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This concludes my *daily* posts in this format—but there are still another forty-two days of Easter, and I hope you’re continuing to celebrate! I’ll still be sharing content throughout the remainder of the season, just at a lesser frequency. In the meantime, I hope you’re enjoying the Art & Theology Eastertide Playlist, which includes today’s featured song.

If you would like to leave me a “tip” for the Lent-Easter posts or playlists, you can do so through PayPal. I appreciate your support, which gives me the freedom to step away from paid freelancing projects to devote time here, and to keep all the blog content free and available to everyone instead of moving to a Patreon model. If you don’t have a PayPal account but still wish to contribute to my work (as some of you have indicated to me), you could buy me a book from my Amazon wish list. Books feed my research and shape my spiritual development and can impact what I cover on the blog. Please note that wish list items do not equal endorsements.

I wish you all a very happy Eastertide! Thanks for journeying with me through Lent and Bright Week.

Roundup: “God is…” exhibition, new song cycle inspired by turn-of-the-century photographs, healing the imagination, and more

EXHIBITION: “God is . . . ,” May 14–23, gallery@oxo, London: The winning entry from the second Chaiya Art Awards competition, along with forty-nine shortlisted others, are being exhibited in London’s South Bank starting tomorrow. The exhibition also has a virtual option, which I received an advance preview of, along with the catalog. Read my review at ArtWay.eu. There is a diverse range of responses to the theme of “God is . . . ,” in a range of media!

Chaiya Art Awards 2021

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VIRTUAL CONCERT: “I Should Be Glad”: On May 2 the Choral Society of Durham and the Duke University Chorale put on a virtual concert, performing songs of lament and hope. They sing of “hours that go on broken wings” and “the unchanging ache of things”; of “this long, hard climb, carr[ying] ancestral sorrow”; of violence and murder; of God’s seeming absence; of feeling like a “moanin’ dove.” But they also sing invitations to be glad, to lay down one’s burden, to see beauty, to soar. Click here for a copy of the program, which contains credits, texts, and translations. I really enjoyed the selection of pieces—most were new to me—and the execution (technical and artistic) is excellent. An hour very well spent. Note that in lieu of a ticket charge, a $10 donation is recommended.

Among the songs are contemporary choral settings of traditional prayers, a civil rights hymn, and the world premiere of the five-movement Where We Find Ourselves by Michael Bussewitz-Quarm (she/her), inspired by the photographs of Hugh Magnum. Magnum, who was white, ran an integrated portrait studio in the Jim Crow South from 1897 until his death in 1922, photographing white and Black clients with equal dignity. The glass plate negatives and contact prints languished in his family’s moldering tobacco barn in Durham, North Carolina, until the 1970s, when they were discovered prior to the property’s slated demolition. They were transferred (many of them damaged) to the Duke University archives, where they again lay mostly dormant until being recently dug out by photographer-writers Margaret Sartor and Alex Harris, who compiled and presented them as an exhibition and accompanying book. Bussewitz-Quarm’s composition is a moving meditation on these timeworn photographs, and the lyrics by Shantel Sellers are pure poetry.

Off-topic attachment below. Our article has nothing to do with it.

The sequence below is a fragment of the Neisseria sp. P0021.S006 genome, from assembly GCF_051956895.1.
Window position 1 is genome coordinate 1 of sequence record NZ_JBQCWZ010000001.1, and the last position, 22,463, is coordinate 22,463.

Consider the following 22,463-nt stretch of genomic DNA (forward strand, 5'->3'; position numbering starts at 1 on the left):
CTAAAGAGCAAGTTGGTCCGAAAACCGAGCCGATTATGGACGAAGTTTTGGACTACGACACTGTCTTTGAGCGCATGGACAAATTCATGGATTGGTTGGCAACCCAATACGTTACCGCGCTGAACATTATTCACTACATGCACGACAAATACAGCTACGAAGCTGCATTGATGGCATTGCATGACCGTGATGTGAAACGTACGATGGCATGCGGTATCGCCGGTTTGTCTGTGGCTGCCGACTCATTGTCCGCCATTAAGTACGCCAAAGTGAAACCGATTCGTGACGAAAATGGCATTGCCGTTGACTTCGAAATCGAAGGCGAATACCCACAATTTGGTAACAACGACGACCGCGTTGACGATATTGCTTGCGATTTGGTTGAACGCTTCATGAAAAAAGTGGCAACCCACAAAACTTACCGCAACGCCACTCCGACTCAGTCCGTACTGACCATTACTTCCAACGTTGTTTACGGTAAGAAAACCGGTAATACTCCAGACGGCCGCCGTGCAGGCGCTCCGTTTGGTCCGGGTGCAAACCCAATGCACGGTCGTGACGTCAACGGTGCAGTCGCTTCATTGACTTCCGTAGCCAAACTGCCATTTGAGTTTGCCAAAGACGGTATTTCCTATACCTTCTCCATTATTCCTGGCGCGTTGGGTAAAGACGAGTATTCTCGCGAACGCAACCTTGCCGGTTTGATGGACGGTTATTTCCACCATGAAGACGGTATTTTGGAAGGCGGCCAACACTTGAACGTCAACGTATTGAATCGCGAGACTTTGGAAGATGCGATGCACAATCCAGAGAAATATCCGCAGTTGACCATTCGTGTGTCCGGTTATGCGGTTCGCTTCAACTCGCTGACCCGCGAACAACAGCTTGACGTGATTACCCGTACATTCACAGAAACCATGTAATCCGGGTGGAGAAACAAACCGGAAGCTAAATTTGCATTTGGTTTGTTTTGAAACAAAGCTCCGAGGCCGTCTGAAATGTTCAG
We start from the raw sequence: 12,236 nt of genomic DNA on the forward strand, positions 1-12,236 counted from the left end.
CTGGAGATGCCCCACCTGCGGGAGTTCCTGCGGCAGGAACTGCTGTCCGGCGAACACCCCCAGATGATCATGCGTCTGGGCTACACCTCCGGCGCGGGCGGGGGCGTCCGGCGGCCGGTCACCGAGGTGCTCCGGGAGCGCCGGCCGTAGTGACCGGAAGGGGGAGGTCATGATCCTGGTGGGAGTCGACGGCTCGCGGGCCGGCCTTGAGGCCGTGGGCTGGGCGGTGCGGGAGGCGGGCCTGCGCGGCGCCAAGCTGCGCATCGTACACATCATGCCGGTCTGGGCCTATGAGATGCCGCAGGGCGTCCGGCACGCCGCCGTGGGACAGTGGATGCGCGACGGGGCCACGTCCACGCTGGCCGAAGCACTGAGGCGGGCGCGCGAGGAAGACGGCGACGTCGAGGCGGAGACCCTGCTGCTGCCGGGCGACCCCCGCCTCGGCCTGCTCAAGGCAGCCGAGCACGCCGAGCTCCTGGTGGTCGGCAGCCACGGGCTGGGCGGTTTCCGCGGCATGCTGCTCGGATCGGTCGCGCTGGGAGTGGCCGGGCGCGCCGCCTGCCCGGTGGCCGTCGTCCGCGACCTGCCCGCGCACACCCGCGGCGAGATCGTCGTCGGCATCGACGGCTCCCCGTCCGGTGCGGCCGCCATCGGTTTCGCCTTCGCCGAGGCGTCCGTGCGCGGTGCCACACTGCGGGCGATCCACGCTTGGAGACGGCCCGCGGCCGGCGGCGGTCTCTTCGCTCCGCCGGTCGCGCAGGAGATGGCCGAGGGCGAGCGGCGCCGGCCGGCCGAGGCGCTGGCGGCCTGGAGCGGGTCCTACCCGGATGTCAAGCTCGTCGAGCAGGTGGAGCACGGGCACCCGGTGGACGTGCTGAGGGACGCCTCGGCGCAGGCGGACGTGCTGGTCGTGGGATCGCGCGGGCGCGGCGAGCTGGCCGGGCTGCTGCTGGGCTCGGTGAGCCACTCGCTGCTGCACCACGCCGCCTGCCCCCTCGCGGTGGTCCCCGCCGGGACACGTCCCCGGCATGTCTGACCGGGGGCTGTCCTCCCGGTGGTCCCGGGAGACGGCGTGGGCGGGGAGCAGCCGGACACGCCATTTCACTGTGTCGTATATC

Hugh Magnum photographs
Photographs by Hugh Magnum, courtesy of the David M. Rubenstein Rare Book & Manuscript Library at Duke University, Durham, NC

Hugh Magnum photographs
Hugh Magnum photographs
In some of the negatives the panels have fused, causing the subjects to extend past their frames and thus giving the illusion that they were sitting together.

Hugh Magnum photograph
“The portraits are often accidentally double-exposed,” writes Sarah Blackwood for the New Yorker, “and many of the double exposures overlay images of white and black sitters, who suddenly seem to sit alongside or even atop one another. Such ghostly interactions produce from two Mangum portraits an entirely new image altogether, one in which the pride and pleasure of self-presentation is shadowed by the racial realities of the time.”

Set list:

  • “I Should Be Glad” by Susan LaBarr (composer) and Sara Teasdale (lyricist)
  • “Sometimes I Feel,” traditional African American spiritual, arr. Alice Parker and Robert Shaw
  • “Meet Me Here” (from Considering Matthew Shepard) by Craig Hella Johnson
  • “Wanting Memories” by Ysaye M. Barnwell
  • “Hymn for These Times” by Jay Rogers (composer) and Meggan Moorhead (lyricist)
  • “Ave Maria” by Robert Nathaniel Dett (composer)
  • “Our Father” by Paul D. Weber (composer)
  • “Where We Find Ourselves” by Michael Bussewitz-Quarm (composer) and Shantel Sellers (lyricist)
  • “Hymn to Freedom” by Oscar Peterson (composer) (arr. Paul W. Read) and Harriette Hamilton (lyrics)

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POEM COMMENTARY: “The Night” by Henry Vaughan, commentary by Dr. Grace Hamman (blog post | podcast episode): I’ve featured poems by Henry Vaughan several times on this blog but not the one that just might be his most famous: “The Night,” about the Pharisee Nicodemus’s midnight rendezvous with Jesus (see John 3). It contains the beautiful and much-lauded line “There is in God, some say, / A deep but dazzling darkness . . .” Medieval literature scholar Grace Hamman [previously], podcaster and blogger at Old Books with Grace, reads and unpacks the poem, first giving some historical and biographical context. Vaughan was an Anglican Welshman living during the English Civil War when the Puritans were in power, which means he was cut off from the forms of worship through which he was used to encountering Christ. This, Hamman says, influenced his writing of the poem and of the larger collection, Silex Scintillians, it’s a part of.